Thomas Daneskov’s Wild Men is weird; part-thriller, part-comedy, but it’s mostly a fascinating look into a man’s psyche.
Wild Men opens with a shot of the wilderness that pans to a man crying. And not silently, stoically weeping, but full-on ugly-crying. The kind of crying we’re all too ashamed to admit we’ve done either when Mufasa dies in The Lion King, or when a seal puppy is killed in a David Attenborough documentary. It’s cathartic weeping and we all love it, but somehow get uncomfortable seeing from others.
Anyway, this is the first sign of the themes director Thomas Daneskov sets out to explore in his film; the fragile male psyche, crumbling under societal pressures. Martin (Rasmus Bjerg) is your regular Danish guy with a family and a relatively boring job. Except Martin has escaped to the Norwegian wilderness to live off of the land. He encounters Musa (Zaki Youssef) an injured man, carrying a sports bag and the two set off finding a Viking village they both can live in peacefully and authentically.
It’s hard to categorise Daneskov’s film. It’s funny, but uncomfortable and there is much bubbling underneath the surface. Maybe being uncomfortable is part of the point, a necessary step into normalising talking about male mental health. Ultimately, Wild Men is about men and their issues, the inescapable pressure they feel and how it can build up and what it even means to be a man.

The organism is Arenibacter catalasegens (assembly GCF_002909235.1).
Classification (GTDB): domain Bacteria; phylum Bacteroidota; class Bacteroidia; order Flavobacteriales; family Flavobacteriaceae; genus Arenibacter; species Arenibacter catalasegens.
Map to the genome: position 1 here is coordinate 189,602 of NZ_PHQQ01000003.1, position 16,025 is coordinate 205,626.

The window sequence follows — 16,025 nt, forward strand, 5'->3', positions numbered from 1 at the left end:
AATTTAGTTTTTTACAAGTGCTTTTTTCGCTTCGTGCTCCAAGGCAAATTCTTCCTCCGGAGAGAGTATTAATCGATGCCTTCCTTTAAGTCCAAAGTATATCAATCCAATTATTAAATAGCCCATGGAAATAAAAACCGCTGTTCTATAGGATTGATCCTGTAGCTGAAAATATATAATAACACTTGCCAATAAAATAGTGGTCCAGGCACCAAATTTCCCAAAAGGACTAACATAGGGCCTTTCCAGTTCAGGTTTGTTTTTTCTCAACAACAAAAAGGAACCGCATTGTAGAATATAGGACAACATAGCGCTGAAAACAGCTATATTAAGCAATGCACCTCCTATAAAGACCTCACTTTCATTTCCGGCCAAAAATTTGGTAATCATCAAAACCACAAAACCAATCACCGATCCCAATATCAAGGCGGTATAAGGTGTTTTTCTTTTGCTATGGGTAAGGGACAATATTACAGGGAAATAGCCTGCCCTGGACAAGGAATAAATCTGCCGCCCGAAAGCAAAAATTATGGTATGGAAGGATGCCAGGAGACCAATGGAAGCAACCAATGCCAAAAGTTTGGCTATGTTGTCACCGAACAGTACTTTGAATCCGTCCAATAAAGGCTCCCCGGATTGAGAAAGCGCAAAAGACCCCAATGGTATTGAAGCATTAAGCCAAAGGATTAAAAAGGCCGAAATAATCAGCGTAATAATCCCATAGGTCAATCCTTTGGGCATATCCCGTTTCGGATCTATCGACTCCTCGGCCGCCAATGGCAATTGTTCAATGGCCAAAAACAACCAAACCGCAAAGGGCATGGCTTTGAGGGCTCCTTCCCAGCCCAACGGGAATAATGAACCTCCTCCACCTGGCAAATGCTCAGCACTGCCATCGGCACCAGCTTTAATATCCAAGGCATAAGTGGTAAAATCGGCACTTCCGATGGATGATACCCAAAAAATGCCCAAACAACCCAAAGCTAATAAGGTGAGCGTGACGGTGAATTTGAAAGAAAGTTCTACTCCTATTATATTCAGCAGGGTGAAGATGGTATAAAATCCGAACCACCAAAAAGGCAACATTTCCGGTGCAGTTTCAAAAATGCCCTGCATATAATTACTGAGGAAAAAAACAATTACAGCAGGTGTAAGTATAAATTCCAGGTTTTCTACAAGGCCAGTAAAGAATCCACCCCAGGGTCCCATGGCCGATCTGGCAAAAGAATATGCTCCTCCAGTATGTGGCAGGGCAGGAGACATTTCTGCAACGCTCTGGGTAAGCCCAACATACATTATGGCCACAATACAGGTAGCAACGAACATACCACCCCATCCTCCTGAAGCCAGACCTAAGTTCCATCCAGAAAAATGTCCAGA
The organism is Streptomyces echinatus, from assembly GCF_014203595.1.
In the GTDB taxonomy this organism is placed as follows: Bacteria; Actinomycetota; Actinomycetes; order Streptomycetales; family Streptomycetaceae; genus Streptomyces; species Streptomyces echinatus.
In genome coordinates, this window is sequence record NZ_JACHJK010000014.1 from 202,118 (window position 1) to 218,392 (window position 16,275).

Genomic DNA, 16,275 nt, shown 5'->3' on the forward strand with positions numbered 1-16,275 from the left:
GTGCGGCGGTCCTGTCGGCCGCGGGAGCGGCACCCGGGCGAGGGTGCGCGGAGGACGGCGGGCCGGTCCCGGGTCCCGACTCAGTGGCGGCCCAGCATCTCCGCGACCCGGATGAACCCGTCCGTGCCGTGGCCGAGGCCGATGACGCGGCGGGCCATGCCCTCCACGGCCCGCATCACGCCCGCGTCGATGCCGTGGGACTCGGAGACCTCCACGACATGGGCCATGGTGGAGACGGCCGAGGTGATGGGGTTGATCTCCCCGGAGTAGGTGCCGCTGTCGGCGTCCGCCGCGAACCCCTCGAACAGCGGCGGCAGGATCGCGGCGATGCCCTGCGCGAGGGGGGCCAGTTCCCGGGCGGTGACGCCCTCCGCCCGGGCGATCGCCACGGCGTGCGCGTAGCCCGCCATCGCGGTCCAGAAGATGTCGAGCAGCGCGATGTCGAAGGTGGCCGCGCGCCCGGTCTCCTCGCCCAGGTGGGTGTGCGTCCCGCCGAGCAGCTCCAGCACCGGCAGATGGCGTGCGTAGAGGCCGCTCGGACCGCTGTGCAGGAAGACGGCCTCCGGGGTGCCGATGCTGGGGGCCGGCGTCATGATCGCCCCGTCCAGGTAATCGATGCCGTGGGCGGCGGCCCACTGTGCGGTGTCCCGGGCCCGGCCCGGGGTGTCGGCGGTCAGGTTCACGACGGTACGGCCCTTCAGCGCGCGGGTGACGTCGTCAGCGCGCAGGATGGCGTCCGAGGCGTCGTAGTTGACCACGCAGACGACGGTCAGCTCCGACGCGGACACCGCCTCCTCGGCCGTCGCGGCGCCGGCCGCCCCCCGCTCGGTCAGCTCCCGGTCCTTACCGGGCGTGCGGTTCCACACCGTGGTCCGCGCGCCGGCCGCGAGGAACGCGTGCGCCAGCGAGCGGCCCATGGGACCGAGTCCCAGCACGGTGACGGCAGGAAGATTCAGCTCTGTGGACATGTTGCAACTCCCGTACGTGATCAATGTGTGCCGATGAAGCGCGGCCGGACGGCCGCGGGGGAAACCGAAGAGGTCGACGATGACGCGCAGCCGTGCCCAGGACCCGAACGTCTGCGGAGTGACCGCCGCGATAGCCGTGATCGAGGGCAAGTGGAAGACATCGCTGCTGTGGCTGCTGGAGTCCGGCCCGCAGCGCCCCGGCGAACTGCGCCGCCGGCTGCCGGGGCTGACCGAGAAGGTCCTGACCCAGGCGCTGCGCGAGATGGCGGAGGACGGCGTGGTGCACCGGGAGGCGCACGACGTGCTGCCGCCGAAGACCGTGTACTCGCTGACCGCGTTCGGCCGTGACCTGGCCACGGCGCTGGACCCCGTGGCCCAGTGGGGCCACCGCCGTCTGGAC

It’s hilarious stuff; Martin’s trip to the local supermarket after failing to kill his dinner is comedy gold, but the film fails to find something to focus on. As the film goes on, the focus is pulled from Martin to Musa and the contents of his bag. Who’s story is this? It’s never really answered and it grows frustrating.
With the lack of focus, comes a lack of emotional entanglement from the audience. We’re just not that compelled by the end result. Daneskov and co-writer Morten Pape also offer very little background information on Martin’s decision to abandon everything and move to the woods.
We also follow Martin’s wife Anne (underused Sofie Gråbøl), as she tries to feverishly reach her husband, who has just disappeared without a trace 10 days ago. While Anne never comes across as the nagging wife, she isn’t being unfair or asking too much here, her perspective was needed more than that of an ageing police officer, Øyvind, who has just lost his wife.
To his credit, Daneskov handles the film’s multiple and frequent tonal shifts well. Most of the film’s subplots and scenes shouldn’t work together, but Wild Men has such a sweet quality of endearment, it’s hard not to fall for it. It’s a shame the film ultimately outstays its welcome by just a smidge.
It’s never quite as poignant as it should be about the more serious themes Daneskov wants to explore. The narrative sprawls and reaches, but never seems to fully, directly touch the subject of male mental health. It’s implied and carefully approached, but 2022 is not the year of sneaking around such a subject.
But Wild Men is full of empathy. Empathy for Martin, for Musa, for Øyvind and by extension, all men grappling with the pressures and issues that come with being a man. It’s applaudable, even if the film isn’t perfect. It’s a start and that’ll do.